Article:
One remarkable aspect of his argument is that Churchill indicts Hitler for proscribing “socialists and communists of every hue.”92 Carlton curiously glosses over this imbalance and interprets the language of the text as showing a partiality towards Hitler which Churchill had never shown towards the Bolsheviks.93 But overall Churchill’s article makes it clear that by 1935 his visceral anti-Communism was relegated to the background in the face of the mounting danger from Nazi Germany. Given the choice between Godless Communism and Godless Nazism,94 he found the latter the most obnoxious.

 

This does not mean that he now rejected Fascist Italy. On the contrary, by a curious twist in the reasoning, largely founded on considerations of British defence priorities, Churchill courted Mussolini more assiduously than ever after Hitler’s accession to the Chancellorship.

 

One of the most important sources for our subject is the impassioned speech which Churchill delivered at the 25th anniversary meeting of the Anti-Socialist and Anti-Communist Union, on 17 February 1933, less than three weeks after Hitler came to power—the context is obviously of capital importance. There is of course a great deal of irony in Churchill addressing this organisation, because it had been founded as the Anti-Socialist Union in 1908 precisely to fight the welfare measures which Lloyd George was drafting with the help of Churchill, then at the height of his anti-Conservative “progressive” phase.95 Though adopting a militant Anti-Communist position, as the postwar addition to its name indicated, it clearly distanced itself from British Fascist groups—indeed these Fascist groups were now much more attractive for people with far-right inclinations. But it is a measure of Churchill’s evolution that he was now its guest speaker.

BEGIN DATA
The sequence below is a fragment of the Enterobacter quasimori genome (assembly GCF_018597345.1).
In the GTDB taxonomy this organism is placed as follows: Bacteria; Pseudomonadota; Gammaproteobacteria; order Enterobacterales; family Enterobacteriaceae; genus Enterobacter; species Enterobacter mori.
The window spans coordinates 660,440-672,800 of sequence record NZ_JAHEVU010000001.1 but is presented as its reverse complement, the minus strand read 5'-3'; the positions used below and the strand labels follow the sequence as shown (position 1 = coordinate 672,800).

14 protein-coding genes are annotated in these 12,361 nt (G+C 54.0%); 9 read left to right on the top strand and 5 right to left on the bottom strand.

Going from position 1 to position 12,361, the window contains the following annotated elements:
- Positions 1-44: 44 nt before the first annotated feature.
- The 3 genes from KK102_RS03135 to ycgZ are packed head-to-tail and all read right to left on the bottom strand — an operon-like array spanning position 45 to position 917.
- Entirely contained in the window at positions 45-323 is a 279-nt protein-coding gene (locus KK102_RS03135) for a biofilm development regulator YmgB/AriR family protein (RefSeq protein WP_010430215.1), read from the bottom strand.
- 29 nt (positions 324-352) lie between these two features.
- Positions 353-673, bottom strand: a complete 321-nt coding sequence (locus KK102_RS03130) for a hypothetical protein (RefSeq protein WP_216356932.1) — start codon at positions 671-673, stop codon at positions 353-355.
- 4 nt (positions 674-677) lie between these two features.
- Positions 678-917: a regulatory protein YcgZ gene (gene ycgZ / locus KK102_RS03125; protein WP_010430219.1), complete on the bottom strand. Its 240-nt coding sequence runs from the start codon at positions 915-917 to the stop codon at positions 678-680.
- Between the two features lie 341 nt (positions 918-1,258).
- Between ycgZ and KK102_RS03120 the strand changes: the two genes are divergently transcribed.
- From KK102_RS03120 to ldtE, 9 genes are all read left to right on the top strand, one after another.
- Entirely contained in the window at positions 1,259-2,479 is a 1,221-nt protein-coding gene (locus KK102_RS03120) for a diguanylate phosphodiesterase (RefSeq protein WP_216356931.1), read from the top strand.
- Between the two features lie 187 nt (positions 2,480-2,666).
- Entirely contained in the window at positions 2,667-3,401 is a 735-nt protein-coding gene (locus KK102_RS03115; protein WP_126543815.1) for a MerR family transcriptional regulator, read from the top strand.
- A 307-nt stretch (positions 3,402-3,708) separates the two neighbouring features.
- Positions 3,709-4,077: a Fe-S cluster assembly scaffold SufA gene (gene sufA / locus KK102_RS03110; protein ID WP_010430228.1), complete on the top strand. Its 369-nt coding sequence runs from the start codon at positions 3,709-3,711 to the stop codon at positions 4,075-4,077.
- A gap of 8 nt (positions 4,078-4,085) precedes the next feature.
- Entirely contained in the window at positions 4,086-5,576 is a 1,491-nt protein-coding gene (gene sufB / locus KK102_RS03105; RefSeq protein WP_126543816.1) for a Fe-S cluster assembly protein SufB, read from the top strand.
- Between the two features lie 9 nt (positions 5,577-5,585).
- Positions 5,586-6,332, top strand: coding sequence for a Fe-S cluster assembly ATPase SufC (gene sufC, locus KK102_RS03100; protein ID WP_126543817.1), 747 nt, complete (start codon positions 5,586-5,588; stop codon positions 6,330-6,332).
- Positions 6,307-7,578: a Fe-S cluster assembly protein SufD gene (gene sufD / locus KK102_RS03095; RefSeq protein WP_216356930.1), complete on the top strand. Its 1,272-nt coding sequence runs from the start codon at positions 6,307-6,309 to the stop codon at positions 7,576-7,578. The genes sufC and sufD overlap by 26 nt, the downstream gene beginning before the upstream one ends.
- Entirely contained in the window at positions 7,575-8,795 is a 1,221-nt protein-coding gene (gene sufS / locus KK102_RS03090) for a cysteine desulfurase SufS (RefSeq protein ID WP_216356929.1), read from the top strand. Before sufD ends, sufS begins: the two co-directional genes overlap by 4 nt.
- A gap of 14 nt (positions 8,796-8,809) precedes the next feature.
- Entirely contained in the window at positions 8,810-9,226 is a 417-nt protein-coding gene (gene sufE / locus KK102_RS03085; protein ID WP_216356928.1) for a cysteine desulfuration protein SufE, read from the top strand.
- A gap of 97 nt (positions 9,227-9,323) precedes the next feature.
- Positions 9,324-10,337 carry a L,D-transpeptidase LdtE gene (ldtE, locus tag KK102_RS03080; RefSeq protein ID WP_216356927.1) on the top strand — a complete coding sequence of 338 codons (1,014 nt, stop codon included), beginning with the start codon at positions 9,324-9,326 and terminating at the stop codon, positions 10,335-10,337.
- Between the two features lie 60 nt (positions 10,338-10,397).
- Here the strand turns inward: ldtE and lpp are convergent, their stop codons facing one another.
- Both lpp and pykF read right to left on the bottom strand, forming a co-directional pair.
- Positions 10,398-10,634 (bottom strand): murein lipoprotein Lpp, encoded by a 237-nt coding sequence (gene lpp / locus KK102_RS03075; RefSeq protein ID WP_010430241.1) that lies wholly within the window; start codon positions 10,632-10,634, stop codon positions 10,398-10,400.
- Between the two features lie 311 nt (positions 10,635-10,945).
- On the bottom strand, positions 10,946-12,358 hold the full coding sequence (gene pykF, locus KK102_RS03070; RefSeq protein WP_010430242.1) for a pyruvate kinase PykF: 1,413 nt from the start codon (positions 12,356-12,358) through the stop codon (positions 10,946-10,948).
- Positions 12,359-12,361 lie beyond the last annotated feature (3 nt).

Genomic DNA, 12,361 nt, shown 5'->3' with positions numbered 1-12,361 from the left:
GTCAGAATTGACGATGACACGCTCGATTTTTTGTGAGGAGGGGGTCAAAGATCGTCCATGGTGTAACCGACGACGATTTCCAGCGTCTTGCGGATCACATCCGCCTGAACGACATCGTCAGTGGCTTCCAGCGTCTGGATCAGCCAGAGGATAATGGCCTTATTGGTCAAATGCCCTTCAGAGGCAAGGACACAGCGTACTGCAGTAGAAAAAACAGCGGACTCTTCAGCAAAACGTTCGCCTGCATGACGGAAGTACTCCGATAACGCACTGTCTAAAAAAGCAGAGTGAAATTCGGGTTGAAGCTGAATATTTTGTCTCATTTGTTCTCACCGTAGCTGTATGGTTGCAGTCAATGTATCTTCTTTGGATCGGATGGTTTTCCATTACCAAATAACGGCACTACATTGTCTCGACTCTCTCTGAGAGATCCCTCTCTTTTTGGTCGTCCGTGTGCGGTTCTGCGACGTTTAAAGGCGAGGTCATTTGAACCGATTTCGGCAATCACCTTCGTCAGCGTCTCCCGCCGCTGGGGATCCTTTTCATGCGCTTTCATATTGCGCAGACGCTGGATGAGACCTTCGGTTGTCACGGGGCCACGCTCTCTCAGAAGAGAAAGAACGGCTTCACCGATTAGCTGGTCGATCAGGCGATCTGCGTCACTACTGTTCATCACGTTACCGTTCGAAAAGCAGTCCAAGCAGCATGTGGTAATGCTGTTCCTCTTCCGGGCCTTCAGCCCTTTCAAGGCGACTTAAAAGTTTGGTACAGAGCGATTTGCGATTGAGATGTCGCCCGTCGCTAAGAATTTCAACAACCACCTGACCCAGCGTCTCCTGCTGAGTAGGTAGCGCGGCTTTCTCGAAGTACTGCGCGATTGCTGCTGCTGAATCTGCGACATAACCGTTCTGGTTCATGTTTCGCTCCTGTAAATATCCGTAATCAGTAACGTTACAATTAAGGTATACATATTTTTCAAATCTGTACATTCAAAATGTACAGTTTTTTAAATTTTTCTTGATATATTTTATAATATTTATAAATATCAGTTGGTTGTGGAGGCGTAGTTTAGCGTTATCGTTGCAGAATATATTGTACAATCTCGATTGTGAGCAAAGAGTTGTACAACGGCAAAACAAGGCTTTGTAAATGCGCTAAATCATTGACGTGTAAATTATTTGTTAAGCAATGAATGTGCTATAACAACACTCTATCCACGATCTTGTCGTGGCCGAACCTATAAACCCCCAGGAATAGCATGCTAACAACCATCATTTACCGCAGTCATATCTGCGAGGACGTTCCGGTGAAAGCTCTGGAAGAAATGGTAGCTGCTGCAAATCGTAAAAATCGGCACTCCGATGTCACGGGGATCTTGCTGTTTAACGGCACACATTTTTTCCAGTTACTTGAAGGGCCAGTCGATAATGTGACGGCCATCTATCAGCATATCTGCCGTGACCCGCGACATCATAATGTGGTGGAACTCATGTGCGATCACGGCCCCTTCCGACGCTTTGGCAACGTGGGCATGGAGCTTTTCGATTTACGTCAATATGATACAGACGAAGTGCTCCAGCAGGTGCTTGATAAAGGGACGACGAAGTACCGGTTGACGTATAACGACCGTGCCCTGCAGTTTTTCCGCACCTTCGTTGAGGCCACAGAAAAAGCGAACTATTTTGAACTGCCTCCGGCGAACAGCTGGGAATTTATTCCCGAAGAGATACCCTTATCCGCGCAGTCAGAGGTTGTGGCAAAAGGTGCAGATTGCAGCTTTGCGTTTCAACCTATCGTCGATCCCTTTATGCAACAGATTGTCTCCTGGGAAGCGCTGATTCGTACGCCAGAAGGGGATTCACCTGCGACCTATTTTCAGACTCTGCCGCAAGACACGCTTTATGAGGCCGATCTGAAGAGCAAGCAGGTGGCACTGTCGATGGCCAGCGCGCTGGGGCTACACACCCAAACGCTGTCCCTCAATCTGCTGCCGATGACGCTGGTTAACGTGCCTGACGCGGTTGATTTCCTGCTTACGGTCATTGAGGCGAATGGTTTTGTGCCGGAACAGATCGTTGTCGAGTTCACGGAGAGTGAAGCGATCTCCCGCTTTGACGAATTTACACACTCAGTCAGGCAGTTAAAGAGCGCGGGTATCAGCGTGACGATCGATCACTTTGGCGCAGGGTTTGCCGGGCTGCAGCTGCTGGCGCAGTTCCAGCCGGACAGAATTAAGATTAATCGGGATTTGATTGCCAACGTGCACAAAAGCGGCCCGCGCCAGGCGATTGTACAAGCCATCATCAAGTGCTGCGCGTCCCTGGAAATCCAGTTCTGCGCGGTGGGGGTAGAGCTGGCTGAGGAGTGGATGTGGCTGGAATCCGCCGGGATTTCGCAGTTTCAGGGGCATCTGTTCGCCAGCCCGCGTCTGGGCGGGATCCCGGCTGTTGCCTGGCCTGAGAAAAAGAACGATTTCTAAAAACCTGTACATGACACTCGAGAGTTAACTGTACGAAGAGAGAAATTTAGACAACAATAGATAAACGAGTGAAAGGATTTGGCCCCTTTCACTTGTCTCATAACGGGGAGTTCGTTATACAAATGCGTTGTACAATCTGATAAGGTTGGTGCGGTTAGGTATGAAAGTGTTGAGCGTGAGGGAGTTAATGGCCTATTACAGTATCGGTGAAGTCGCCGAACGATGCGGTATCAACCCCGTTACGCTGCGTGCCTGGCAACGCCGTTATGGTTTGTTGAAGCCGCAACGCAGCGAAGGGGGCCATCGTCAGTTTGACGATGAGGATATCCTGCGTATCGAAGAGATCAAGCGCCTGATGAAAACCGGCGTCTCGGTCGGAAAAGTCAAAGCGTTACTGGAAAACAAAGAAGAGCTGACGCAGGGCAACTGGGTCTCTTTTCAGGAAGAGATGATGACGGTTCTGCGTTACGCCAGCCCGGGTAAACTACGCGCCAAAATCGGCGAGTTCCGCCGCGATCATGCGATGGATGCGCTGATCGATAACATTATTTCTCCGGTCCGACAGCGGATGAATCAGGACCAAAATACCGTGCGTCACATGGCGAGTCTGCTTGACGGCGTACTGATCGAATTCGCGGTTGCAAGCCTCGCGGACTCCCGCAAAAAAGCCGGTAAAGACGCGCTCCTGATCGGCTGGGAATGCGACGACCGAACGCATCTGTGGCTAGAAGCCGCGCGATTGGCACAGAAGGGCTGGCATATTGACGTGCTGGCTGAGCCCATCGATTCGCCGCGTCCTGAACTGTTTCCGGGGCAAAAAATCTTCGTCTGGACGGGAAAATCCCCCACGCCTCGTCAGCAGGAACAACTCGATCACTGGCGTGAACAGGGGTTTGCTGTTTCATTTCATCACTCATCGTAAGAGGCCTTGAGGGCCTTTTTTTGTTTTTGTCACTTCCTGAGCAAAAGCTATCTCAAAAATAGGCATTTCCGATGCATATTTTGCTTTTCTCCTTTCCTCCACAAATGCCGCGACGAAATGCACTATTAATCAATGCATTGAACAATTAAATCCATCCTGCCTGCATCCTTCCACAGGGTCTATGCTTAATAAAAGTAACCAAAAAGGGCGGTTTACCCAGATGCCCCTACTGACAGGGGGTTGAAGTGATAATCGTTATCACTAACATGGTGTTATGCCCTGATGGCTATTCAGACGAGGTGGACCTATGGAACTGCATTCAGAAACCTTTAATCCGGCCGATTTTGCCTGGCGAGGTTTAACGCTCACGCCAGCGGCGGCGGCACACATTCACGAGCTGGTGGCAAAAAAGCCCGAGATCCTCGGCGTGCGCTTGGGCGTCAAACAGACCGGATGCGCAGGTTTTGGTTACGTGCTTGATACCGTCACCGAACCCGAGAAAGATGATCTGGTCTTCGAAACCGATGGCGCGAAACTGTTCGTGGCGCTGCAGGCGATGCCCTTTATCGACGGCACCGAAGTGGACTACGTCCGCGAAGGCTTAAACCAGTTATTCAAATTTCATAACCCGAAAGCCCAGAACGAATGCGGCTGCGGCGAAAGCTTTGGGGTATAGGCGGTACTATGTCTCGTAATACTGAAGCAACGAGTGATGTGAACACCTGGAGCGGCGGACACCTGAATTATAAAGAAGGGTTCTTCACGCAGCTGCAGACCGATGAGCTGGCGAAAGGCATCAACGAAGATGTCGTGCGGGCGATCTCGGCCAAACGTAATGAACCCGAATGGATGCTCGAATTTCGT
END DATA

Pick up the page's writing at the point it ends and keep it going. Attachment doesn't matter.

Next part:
The speech contains the first public allusions to another perceived menace: militarist Japan. Context is again all-important: Japan had attacked Manchuria on 18 September 1931 and proclaimed the “independence” of the puppet state of Manchukuo on 15 September 1932. When the League of Nations expressed a protest, Japan withdrew from it immediately, on 24 February 1933. Also, only a week before Churchill’s speech, on 9 February, the Oxford Union had passed the extraordinary resolution that “This House refuses in any circumstances to fight for King and Country.”

 

Starting with a denunciation of the “abject, squalid, shameless avowal” of the Oxford students, Churchill offered a bleak panorama of the world situation, which dictated British rearmament, not pacifism. The first passage of that vast survey must have displeased his audience, since many members probably shared the common belief among the Right that Nazi Germany was the best bulwark against Soviet contagion. When thinking of the Oxford Union resolution, he argued,

 

I think of Germany, with its splendid clear-eyed youth marching forward on all the roads of the Reich singing their ancient songs, demanding to be conscripted into the army; eagerly seeking the most terrible weapons of war; burning to suffer and die for their fatherland.

 

It was obvious here that Churchill did not primarily have the Soviet Union in mind as the potential target of Germany’s “splendid clear-eyed youth.” This is what made him differ so sharply with the Appeasers and the activists of the British Right and extreme Right: he never believed that the supporters of German Nazism could be the objective allies of British Conservatives against Bolshevism. This is all the more remarkable as he shared their belief—at least in 1933, at the time of his speech—in the Far East:

 

I must say something to you which is very unfashionable. I am going to say one word of sympathy for Japan… I hope we should try in England to understand a little the position of Japan, an ancient state with the highest sense of national honour, and patriotism and with a teeming population and a remarkable energy. On the one side they see the dark menace of Soviet Russia. On the other the chaos of China, four or five provinces of which are actually now being tortured under Communist rule.

 

As if this did not make it sufficiently evident that he judged the militarist and Fascist Right on the merits of the case, he had most surprising words of praise to pour on Italy “with her ardent Fascisti, her renowned Chief, and stern sense of national duty,” and even more so on Mussolini, whom he saw as “the Roman genius…the greatest lawgiver among living men.”96